Payor or borrower – Include the name of the party who is to repay the relevant debt.
Payee or lender – Include the name of the person or institution lending the money to the payor.
Date – List the exact date the promise to repay is effective.
Amount or principal – State the amount of money borrowed by the borrower.
Interest rate – If the loan involves interest, the promissory note should include the simple or compound interest rate charged.
Details of repayment – A common arrangement is to have payments due on the first of every month. Alternatively, if multiple payments are due, the promissory note should include how often payments will be made as well as the amount of each payment.
Signatures – For a promissory note to be legally enforceable, you must ensure that signatures of both the borrower and the lender are included.
Does a promissory note need to be notarized?
A promissory note is a legally binding agreement similar in nature to any common law contract. Relevantly, in order for a contract to be enforceable, it must contain certain legal conditions such as an offer and acceptance. When all the terms and conditions stated above are addressed and it is signed by both parties, the promissory note becomes a legally binding contract, meaning that it will not need to be notarized in order for it to be effective. However, businesses may nevertheless choose to have promissory notes notarized in order to avoid potential disputes over authenticity even if the governing law does not require it.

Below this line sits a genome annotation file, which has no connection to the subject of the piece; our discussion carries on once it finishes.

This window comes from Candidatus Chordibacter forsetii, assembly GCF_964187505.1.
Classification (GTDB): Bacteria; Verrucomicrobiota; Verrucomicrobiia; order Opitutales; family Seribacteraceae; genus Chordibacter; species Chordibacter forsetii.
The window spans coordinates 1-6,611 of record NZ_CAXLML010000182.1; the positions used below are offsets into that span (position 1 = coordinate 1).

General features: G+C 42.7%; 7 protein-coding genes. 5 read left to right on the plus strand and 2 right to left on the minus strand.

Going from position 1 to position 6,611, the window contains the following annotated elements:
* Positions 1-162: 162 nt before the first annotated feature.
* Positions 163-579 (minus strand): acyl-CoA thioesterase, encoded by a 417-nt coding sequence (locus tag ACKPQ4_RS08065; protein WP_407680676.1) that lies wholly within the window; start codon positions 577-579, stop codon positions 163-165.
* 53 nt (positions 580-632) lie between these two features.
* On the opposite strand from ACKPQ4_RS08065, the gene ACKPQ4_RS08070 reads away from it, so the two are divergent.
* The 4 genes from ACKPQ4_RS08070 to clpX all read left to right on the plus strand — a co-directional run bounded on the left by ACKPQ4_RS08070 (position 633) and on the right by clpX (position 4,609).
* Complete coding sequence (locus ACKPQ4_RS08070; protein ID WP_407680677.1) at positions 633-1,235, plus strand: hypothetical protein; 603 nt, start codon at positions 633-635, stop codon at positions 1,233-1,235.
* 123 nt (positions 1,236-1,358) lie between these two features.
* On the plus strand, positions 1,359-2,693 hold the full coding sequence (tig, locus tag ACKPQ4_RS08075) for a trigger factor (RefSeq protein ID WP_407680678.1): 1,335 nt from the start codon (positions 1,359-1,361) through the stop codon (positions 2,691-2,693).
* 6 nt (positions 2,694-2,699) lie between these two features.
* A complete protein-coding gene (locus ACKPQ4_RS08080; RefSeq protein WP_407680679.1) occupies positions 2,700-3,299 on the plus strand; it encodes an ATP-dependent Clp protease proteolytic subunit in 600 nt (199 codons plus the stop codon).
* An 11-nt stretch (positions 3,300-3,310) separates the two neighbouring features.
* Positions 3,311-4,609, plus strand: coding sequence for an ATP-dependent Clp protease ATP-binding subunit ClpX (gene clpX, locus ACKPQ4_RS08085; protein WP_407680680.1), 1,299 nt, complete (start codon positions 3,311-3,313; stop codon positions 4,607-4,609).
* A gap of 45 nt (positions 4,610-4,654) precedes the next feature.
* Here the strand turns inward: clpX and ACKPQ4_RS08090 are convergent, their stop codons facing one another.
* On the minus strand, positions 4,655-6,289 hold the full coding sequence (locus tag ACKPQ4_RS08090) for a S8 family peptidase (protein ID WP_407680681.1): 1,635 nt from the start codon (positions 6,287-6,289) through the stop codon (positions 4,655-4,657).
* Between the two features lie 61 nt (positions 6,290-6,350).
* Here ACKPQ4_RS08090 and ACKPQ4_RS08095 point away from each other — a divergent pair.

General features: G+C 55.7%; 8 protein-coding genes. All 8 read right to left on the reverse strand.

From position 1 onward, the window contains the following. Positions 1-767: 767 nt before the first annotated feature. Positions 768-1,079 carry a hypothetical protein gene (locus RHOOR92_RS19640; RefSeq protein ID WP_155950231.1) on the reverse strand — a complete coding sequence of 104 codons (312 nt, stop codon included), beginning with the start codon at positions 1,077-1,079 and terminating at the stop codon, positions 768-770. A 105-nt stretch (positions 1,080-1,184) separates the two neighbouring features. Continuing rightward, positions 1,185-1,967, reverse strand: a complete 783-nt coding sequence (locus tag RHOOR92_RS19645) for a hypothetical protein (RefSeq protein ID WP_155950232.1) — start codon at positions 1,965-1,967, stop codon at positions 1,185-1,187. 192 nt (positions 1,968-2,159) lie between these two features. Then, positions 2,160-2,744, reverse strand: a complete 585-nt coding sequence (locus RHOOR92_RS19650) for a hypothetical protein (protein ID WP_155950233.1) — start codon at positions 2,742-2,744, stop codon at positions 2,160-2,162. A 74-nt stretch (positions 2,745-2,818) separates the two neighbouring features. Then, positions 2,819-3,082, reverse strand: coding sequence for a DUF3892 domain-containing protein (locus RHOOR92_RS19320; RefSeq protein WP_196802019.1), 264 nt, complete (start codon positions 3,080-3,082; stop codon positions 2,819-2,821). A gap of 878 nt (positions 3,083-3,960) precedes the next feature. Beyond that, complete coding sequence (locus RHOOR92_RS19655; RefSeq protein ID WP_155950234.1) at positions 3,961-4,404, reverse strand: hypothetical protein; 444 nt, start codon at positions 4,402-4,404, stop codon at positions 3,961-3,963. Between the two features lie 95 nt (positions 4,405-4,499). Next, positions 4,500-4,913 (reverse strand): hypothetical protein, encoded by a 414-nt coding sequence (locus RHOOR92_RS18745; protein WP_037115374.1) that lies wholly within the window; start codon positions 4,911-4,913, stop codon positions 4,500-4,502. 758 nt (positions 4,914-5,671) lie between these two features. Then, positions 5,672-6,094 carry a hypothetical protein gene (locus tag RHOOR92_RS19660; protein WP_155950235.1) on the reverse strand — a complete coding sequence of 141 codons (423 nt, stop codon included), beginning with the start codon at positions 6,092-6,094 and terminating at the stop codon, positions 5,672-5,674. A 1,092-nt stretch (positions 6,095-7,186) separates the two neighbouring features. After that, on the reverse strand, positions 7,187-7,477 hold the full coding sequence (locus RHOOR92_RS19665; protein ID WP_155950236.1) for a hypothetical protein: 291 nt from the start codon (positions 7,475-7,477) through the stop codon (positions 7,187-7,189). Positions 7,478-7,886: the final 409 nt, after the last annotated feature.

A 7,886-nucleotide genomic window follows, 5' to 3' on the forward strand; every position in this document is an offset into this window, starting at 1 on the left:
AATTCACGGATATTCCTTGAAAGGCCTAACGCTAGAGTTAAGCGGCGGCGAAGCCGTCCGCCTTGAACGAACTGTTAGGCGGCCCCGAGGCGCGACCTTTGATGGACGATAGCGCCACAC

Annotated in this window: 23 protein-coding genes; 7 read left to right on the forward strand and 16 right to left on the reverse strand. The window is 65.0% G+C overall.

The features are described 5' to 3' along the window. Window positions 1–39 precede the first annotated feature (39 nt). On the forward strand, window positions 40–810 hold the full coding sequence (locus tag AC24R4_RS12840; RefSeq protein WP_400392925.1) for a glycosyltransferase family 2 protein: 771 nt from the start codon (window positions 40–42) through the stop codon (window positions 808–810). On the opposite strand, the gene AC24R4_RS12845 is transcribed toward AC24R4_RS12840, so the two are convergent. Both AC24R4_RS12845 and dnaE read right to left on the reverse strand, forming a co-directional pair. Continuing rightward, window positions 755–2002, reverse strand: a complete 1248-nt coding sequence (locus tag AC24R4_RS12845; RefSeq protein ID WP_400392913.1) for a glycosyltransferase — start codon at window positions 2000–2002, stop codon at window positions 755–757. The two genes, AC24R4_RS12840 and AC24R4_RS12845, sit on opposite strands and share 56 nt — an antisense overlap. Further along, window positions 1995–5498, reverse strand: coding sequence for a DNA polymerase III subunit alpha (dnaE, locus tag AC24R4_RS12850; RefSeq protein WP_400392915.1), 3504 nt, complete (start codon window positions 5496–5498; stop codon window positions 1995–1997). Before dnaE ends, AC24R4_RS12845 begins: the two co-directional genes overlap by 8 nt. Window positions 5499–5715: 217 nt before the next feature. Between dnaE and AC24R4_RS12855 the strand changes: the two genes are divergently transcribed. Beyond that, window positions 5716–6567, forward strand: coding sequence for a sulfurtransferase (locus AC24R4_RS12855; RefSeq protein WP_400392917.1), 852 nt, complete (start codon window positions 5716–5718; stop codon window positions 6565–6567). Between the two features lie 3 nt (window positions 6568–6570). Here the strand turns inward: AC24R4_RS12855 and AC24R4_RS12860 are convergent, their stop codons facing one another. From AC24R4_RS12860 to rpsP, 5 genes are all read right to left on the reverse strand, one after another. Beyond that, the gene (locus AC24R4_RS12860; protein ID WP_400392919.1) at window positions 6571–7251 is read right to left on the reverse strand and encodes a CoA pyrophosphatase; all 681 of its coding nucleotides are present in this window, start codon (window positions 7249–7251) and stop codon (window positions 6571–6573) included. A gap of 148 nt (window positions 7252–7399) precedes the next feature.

Are promissory notes right for your company?
For early-stage businesses in need of initial financing, promissory notes are an essential instrument in obtaining a loan from financial institutions or other investors. To protect your personal assets from the liabilities and obligations that arise from your company’s business activities, your business may choose to issue promissory notes in its name to lenders.
While promissory notes may appear simple and straightforward, understanding them and the different ways they can be used for you and your business specifically can be complex and time-consuming, especially during the early stages of its lifecycle.
READ MORE: Five Clauses Every Shareholders’ Agreement Should Include.
DOCUMENT: Loan Agreement